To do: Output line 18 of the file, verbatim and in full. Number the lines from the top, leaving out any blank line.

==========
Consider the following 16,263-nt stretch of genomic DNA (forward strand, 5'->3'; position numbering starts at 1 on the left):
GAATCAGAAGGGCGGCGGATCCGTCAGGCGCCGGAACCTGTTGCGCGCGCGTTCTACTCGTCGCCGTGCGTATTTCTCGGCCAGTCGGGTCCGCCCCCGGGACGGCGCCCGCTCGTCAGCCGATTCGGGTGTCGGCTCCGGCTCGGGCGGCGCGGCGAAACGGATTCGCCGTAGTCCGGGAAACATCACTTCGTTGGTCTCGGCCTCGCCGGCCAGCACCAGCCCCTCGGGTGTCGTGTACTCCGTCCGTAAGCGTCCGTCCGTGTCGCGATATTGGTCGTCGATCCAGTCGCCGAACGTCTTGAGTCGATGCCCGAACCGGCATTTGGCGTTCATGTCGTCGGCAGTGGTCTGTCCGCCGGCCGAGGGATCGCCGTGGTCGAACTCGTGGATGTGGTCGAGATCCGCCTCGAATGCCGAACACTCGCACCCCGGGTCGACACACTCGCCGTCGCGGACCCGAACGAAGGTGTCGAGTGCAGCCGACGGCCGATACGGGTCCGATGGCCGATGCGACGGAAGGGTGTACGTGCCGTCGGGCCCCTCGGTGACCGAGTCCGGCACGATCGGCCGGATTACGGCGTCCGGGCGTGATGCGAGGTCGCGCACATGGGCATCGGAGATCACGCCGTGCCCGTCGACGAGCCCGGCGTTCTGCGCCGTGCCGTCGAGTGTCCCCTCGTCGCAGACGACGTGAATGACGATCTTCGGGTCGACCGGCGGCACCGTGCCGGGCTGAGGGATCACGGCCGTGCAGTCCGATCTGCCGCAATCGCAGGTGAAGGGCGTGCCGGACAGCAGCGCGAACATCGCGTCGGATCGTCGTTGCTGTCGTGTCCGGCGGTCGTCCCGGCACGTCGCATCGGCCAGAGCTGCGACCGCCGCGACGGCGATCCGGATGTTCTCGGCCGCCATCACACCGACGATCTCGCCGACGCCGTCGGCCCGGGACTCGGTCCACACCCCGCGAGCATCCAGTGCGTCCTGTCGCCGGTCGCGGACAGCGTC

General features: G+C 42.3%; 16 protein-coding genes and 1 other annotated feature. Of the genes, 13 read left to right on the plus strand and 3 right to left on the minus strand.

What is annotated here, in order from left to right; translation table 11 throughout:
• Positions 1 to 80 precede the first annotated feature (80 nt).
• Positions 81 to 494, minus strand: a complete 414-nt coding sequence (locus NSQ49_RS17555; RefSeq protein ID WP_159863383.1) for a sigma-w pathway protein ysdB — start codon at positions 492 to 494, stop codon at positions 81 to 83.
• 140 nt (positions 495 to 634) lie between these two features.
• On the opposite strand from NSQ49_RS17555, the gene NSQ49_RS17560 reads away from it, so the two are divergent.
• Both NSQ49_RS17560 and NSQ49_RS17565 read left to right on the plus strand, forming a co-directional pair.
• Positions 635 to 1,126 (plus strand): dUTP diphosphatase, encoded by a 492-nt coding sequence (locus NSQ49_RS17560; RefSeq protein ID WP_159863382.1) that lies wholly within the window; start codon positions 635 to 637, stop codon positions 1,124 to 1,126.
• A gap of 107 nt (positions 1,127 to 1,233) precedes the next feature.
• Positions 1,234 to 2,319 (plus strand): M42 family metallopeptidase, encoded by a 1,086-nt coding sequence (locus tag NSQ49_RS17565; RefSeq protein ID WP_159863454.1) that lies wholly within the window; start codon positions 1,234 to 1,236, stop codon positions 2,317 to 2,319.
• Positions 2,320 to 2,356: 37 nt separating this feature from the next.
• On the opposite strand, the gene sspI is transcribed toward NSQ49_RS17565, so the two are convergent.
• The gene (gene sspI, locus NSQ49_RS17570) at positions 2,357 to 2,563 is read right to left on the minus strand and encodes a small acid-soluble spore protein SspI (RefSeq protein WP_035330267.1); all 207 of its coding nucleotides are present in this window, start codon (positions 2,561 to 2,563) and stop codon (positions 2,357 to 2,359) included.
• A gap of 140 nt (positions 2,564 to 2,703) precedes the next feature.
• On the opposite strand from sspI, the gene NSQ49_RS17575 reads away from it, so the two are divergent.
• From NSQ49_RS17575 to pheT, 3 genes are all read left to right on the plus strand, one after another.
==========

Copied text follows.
• From NSQ49_RS17575 to pheT, 3 genes are all read left to right on the plus strand, one after another.